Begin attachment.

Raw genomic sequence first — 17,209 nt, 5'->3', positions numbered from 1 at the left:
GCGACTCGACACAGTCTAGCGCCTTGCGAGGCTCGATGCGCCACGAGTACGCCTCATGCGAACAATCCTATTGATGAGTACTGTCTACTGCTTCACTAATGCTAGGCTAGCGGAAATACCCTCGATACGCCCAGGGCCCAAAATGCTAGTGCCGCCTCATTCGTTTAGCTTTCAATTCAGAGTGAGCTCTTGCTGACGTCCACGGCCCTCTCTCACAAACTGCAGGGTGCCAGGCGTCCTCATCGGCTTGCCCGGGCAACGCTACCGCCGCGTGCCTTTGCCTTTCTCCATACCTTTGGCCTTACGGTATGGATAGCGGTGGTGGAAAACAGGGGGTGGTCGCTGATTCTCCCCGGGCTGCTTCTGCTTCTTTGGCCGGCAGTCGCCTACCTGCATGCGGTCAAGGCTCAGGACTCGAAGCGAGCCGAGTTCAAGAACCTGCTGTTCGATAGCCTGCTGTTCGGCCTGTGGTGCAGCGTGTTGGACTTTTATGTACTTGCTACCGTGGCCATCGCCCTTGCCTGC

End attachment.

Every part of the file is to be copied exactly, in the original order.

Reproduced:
Raw genomic sequence first — 17,209 nt, 5'->3', positions numbered from 1 at the left:
GCGACTCGACACAGTCTAGCGCCTTGCGAGGCTCGATGCGCCACGAGTACGCCTCATGCGAACAATCCTATTGATGAGTACTGTCTACTGCTTCACTAATGCTAGGCTAGCGGAAATACCCTCGATACGCCCAGGGCCCAAAATGCTAGTGCCGCCTCATTCGTTTAGCTTTCAATTCAGAGTGAGCTCTTGCTGACGTCCACGGCCCTCTCTCACAAACTGCAGGGTGCCAGGCGTCCTCATCGGCTTGCCCGGGCAACGCTACCGCCGCGTGCCTTTGCCTTTCTCCATACCTTTGGCCTTACGGTATGGATAGCGGTGGTGGAAAACAGGGGGTGGTCGCTGATTCTCCCCGGGCTGCTTCTGCTTCTTTGGCCGGCAGTCGCCTACCTGCATGCGGTCAAGGCTCAGGACTCGAAGCGAGCCGAGTTCAAGAACCTGCTGTTCGATAGCCTGCTGTTCGGCCTGTGGTGCAGCGTGTTGGACTTTTATGTACTTGCTACCGTGGCCATCGCCCTTGCCTGC